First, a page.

The biggest challenge for the region, especially in the summer, was the tight labor market across the country. This prompted Gulf Shores & Orange Beach Tourism to unveil a marketing theme for 2021 called “Worth the wait”.

Restaurants and entertainment venues have offered bonuses or salary increases to lure employees into a hospitality industry market that continues to recover from last year’s shutdowns. Flora-Bama offered sign-up bonuses of $ 500 to line cooks, dishwashers, chefs and oyster shellers. The Gateway Initiative – a collaboration of the Foley-based South Baldwin Chamber of Commerce and the Coastal Alabama Chamber of Commerce in Gulf Shores – has promoted an apprenticeship scholarship program aimed at increasing the number of workers along on the side. And the group is also examining the housing needs for the region.

Rouses Market, which operates grocery stores in Gulf Shores and Orange Beach, offered a pay rise to summer workers and handed out bonuses to employees who worked between Memorial Day weekend and Memorial Day weekend. labor Day.

“A lot of great people have come from all over the country to the beach,” said Kenneth Jones, Alabama district manager for Rouses. He too has announced record sales this summer.

Matt Pugh, director of operations for an Orange Beach-based restaurant group, said they were offering hourly wage increases to employees without tips. He said the increases were meant to be seasonal, but the catering group decided to continue with them for now.

The restaurant group includes Cosmo’s Restaurant & Bar, Cobalt the Restaurant, Luna’s Eat and Drink, GT’s on the Bay, BuzzCatz Coffee and Sweets, and Alabama Coastal Catering.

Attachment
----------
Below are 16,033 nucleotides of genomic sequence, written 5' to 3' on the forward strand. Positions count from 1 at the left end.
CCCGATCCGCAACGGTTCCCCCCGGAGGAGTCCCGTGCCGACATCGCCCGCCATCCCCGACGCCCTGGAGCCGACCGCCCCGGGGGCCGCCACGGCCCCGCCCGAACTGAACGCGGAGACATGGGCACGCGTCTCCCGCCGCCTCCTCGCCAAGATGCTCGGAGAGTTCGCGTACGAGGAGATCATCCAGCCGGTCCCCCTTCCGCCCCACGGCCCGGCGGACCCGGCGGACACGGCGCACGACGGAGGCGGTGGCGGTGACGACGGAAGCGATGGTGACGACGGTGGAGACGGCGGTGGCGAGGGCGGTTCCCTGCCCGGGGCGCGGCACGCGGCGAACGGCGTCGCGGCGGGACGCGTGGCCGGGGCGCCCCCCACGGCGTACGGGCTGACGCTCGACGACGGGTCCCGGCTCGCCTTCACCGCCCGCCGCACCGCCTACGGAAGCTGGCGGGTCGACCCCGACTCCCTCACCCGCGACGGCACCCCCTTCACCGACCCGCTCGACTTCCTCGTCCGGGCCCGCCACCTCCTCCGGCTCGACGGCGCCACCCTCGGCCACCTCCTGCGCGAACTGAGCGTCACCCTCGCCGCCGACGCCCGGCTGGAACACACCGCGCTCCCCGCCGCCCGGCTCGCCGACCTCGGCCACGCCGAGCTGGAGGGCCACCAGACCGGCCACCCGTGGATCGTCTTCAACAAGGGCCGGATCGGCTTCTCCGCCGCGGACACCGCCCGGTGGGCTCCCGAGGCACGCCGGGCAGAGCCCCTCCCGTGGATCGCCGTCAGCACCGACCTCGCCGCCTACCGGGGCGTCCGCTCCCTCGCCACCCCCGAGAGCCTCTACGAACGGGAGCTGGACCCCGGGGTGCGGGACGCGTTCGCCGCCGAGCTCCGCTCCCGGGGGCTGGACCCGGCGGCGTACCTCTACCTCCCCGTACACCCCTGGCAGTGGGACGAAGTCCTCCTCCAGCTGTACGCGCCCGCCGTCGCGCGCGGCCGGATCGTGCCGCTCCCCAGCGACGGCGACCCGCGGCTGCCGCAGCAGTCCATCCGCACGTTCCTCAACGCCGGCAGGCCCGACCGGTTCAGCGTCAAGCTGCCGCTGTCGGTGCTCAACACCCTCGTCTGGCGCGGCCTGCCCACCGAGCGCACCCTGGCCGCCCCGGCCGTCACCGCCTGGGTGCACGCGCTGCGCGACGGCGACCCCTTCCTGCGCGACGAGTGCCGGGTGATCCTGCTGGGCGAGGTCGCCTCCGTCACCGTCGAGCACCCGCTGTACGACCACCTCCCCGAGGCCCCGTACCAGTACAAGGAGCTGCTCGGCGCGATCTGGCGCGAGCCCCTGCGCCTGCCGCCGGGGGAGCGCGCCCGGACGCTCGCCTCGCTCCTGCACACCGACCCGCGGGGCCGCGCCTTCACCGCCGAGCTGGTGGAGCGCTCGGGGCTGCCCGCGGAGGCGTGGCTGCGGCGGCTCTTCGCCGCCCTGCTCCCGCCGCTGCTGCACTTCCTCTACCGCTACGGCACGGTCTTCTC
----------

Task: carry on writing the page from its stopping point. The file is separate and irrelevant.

Pugh said his restaurants had a record year of sales and that “I think we would have done a lot better if we had been properly staffed.”

He said visitors have started adjusting their culinary behaviors to accommodate crowds at restaurants, which includes long wait times during dinner hours.

“I think some restaurants like Cobalt, we can’t get much busier at night,” Pugh said. “I think a lot of our guests have learned that if you want to go out and eat and not wait for hours (for dinner) then (they) should go out during lunch times. This is where we took our biggest step across the business… we maximized more during our lunch activities.

The ongoing COVID-19 pandemic has also played a role in operations, but it has not diminished summer tourism.

The spread of the delta variant has been severe across the Gulf Coast, with Baldwin and Mobile counties being the top two in Alabama for infections and hospitalizations in early August. The situation got so bad that in mid-August the federal government stepped in and sent a team of doctors and nurses to help the South Baldwin Regional Medical Center in Foley – the closest hospital to the beaches of Alabama – with the upsurge in infections and the increase in the number of patients. . A portable mortuary trailer has also been set up outside the hospital, serving as a worrying reminder of the number of cases raging in the county.

“We took it very seriously,” Pugh said. Employees, he said, had to wear masks. The spread of the delta variant also created scheduling problems, as more than 30 employees were sick with the virus. The catering group has around 500 employees.

“Honestly, it cost us a lot,” Pugh said, noting that some restaurants – like BuzzCatz – have had their opening hours adjusted.